Christian activities were contagious in the community. Soon the Presbyterians built a fine brick church. The Methodists, too, built an attractive house of worship. Good fellowship prevailed. Evangelistic campaigns were wonderfully blessed by God, souls were born again. Great was the rejoicing when drunkards were saved, and saloons lost much patronage or were put entirely out of commission. The pastor, though young, glimpsed the sore tests that would come to such converts when they would draw their monthly pay, meet their old pals, be urged to drink and gamble away the support for their families, the church, and payments due on their debts. What was done to prevent their yielding to such temptations? PRAYER. Mr. Davis believed in helping to answer prayers. Groups of ladies gathered at homes and earnestly prayed for the “new-born babes in Christ,” for many of the men were such. They prayed for others who had not yet entered the flock of the Shepherd of souls. While the ladies were thus engaged, Mr. Davis would go to meet some of the railroad men who might be tempted of Satan to be led astray. Many a night did he walk the streets with them, linked arm in arm until the men reached home safely with their money still in their pockets.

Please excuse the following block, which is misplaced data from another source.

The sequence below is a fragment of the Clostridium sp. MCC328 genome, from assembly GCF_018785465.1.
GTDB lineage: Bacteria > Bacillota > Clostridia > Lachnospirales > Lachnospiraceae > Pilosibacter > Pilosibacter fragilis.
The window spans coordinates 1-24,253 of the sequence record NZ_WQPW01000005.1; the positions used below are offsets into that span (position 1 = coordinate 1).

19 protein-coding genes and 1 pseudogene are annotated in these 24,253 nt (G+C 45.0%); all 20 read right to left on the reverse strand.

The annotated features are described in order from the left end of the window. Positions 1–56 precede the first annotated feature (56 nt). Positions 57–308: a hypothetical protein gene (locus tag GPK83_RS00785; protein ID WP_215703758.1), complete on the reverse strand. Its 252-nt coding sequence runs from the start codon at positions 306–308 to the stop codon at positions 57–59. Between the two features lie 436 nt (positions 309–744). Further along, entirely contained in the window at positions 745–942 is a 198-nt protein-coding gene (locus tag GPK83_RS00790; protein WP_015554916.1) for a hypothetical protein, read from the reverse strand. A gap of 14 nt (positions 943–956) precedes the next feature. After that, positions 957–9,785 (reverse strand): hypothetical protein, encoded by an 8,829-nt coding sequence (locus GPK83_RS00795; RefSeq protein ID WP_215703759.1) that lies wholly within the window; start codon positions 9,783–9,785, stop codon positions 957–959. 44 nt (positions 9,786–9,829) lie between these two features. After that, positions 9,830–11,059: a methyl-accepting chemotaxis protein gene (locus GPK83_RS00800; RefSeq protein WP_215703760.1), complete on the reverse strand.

Evangelism was carried on in various ways. Mr. Davis inspired others; he urged all to go on to victory. Conviction was strong that each person, young and old, should have some part in both the worship and activities of the church. One who took no part in prayer-meeting felt conspicuous. One lady said: “A person told me that I would soon go back to my former life; but what is there to go back to? Nothing but husks compared to the joy and friendship of my Saviour and His followers.” Thrilling reports were given in these services of divine power and grace to overthrow Satan’s allurements.

The baby organ was an important factor, for it seemed to say:

“I’ll go where you want me to go dear Lord,

I’ll do what you want me to do.”